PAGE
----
#MakingWorkVisible for International Women's Day 2020

Every International Women's Day, we ask women across Scotland to share their days with us, to highlight the unpaid, undervalued, and invisible work done by women in Scotland.

This includes the low-paid (and falsely-named 'unskilled') work which is dominated by women, the unpaid care work happening in houses across the country, household chores which are unevenly distributed (even if men think they are equally shared), and all of the mental labour which women are - say it with me now - "just naturally better at".

While the irony of asking women to live-tweet their days, thus adding to their to-do list, isn't lost on us, it's important to take the time to reflect on the gendered nature of what we see as 'work'. Not to call out partners who aren't pulling their weight (although that can be a pleasing side-effect), or to humblebrag about how much work we are doing, but because work which is vital to the wellbeing of all of us - volunteering, kinship care, marking celebrations, raising children - is still widely done by women.

This year, tweets highlighted the work that goes in to caring - the practical tasks and admin, the emotional cost of supporting a loved one, the additional strain which fears over coronavirus cause; the mental work which has to happen on a Sunday to make sure everyone goes to work or school with clean clothes, completed homework, and a packed lunch; the effort which goes into being social, into hosting friends, remembering birthdays, and keeping track of who's going where. Check out the #MakingWorkVisible hashtag to see more.

We also commissioned blogs this year, to enable people to delve further into issues around work. From diaries to artwork to academic pieces, the blogs represent a snapshot of the undervalued work done by women in Scotland: While my mind is constantly on my unpaid job as a mother, as well as my actual job, I often feel that I am failing in both areas of my life.

  • Dr Ariane Critchley explored the cost of co-production and how including the voices of service users in policy, research & design can actually result in more unpaid and invisible work. Read Ariane's blog here.
  • “Hey, I'm a nice guy. I pull my weight. It's just that my wife is naturally better at remembering those details.” For our second blog, Sophia Collins shared three scenes of the invisible emotional, domestic, and reproductive labour done by women: Read Sophia's blog here.
  • Our next blog was from Ailsa Clarke, and highlighted the varied and often unsung work which goes into caring, while also exploring some of the often negative connotations of caring. Read her blog here.
  • "When people are asked what they work, full time or part time, I never know how to answer that." For our next blog, Lynsey Calderwood took us through a typical day as a full time worker, and full time mum. Read her blog here.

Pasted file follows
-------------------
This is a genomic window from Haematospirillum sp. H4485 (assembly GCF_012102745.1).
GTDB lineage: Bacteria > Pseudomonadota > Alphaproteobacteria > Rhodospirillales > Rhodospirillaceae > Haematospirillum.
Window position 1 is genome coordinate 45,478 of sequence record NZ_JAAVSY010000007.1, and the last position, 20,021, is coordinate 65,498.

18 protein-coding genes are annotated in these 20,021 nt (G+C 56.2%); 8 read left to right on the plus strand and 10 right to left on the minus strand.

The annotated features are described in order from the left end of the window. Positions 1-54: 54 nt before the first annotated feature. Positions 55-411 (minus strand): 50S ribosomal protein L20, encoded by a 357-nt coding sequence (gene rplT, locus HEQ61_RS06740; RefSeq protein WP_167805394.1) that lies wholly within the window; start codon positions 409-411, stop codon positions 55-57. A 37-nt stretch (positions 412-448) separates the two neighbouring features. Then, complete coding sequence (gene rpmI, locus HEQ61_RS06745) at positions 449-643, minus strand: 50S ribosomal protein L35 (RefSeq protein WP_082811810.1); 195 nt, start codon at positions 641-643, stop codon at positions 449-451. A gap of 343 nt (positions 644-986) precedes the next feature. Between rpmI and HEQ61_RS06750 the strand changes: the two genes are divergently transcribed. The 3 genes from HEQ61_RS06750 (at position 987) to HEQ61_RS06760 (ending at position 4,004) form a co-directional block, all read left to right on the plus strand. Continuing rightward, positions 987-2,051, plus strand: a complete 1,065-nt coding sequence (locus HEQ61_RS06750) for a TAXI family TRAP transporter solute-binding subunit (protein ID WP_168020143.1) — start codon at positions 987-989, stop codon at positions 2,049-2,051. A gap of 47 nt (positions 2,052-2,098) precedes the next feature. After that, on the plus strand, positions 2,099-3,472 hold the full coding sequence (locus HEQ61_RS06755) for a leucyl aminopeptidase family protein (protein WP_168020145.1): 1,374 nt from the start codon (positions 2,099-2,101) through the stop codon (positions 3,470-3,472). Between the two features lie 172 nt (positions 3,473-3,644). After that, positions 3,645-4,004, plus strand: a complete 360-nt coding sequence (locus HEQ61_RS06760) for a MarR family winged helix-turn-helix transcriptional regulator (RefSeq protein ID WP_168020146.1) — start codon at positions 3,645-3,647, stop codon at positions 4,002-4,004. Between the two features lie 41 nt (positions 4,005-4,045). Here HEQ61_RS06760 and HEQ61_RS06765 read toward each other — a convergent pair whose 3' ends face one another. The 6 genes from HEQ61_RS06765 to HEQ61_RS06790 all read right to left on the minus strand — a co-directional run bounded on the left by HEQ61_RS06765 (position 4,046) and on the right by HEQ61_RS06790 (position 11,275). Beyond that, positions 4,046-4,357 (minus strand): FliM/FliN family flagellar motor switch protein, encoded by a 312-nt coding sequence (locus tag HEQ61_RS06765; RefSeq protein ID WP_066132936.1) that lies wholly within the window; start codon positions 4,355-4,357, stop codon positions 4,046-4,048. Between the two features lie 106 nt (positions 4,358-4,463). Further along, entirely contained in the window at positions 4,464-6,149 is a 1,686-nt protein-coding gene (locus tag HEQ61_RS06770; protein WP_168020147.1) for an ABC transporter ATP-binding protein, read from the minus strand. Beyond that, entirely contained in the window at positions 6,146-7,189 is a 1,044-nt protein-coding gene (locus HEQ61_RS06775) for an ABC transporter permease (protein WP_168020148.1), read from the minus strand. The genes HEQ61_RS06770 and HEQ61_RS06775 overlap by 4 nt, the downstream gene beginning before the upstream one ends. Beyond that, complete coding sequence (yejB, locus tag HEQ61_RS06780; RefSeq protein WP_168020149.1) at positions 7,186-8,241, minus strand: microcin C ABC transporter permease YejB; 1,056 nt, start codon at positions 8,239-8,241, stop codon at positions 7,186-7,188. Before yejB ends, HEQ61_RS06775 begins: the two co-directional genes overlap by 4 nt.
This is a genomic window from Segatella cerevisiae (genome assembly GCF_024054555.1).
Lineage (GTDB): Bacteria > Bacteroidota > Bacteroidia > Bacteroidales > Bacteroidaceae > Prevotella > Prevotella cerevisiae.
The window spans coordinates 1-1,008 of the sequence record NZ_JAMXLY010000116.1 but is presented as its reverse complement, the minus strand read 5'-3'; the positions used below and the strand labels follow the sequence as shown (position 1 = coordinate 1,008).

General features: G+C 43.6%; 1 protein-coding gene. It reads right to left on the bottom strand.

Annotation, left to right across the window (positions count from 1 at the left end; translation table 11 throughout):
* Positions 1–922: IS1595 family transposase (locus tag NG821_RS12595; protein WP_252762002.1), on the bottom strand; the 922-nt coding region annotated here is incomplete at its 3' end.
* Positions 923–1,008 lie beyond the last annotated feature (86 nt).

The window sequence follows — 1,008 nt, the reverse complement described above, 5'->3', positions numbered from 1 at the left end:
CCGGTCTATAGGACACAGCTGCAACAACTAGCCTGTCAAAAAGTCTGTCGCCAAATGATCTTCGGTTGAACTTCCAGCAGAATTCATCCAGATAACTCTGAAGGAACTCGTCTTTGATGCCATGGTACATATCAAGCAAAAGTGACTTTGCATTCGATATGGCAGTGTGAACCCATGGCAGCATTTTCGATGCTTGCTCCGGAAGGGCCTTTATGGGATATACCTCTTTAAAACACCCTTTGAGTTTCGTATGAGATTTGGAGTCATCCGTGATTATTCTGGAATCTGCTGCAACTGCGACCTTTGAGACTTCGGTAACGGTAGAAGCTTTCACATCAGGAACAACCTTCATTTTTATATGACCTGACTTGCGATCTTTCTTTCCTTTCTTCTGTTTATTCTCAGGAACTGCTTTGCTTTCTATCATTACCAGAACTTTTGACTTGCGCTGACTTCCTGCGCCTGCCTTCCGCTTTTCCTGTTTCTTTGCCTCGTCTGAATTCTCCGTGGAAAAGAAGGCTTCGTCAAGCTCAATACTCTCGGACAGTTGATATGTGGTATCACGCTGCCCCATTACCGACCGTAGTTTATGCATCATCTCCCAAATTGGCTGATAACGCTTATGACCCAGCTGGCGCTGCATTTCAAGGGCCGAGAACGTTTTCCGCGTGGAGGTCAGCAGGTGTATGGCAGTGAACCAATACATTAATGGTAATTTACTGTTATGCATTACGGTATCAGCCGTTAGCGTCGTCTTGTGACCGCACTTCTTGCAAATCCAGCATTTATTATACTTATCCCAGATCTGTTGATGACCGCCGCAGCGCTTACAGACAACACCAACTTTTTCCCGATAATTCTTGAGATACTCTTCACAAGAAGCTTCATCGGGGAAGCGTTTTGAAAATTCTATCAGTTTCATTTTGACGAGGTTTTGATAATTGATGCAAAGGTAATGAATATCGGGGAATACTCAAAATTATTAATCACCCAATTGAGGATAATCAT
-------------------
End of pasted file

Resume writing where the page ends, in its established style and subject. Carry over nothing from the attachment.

• "Under the new immigration rules proposed by the British Government, I would not be allowed to live in the United Kingdom if I had not been born here." In this blog, Molly Drummond exposed the lie at the heart of 'unskilled' work. Read her blog here.
  • If art imitates life, then one thng it certainly reflects is the invisibility of women's worlWhen family members get ill, or have operations, the additional care burden often falls on women - highlighted in this blog from Caroline MacKinnon which featured cooking, chauffeuring, shopping, admin, laundry, cleaning, activism, planning, and paid work. Read her blog here.
  • Next up we had artist Lauren McLaughlin, founder of the Spilt Milk Gallery, on the power of art to shine a light on undervalued work, and why it’s time for women to pick up a hammer... Read her blog here.
  • Vikki Stephen wrote us a blog about her 'personal experiences of being a solo mother in 2020, feeling stressed out and invisible, and being absolutely skint despite all of her hard graft.' We're sure it will have resonated with lots of you! Read it here.
  • We had a creative piece with 'Zuze's Day' written by Tariro Mapako, reflecting on her experiences of the unpaid work done by women in Zimbabwe. Read Tariro's blog here.
  • This beautifully personal piece by Jo Rowe-Tan documented her struggle to find work in Scotland, and her experiences of being in a new country while coping with lack of money, and a growing belly. Read it here.
  • As Marilyn French said "there are always the damned dishes". Equality in domestic labour still seems a far-off goal, and this blog from JW highlighted just how quickly views about 'women's work' can come to light when circumstances change. Read her blog here.
  • Our final #MakingWorkVisible blog of the day saw Celeste Majcher talking about her life with five little ones, and the work done by mothers - whatever their circumstances. Read her blog here.


We hope you enjoyed your International Women's Day, whatever you were doing.

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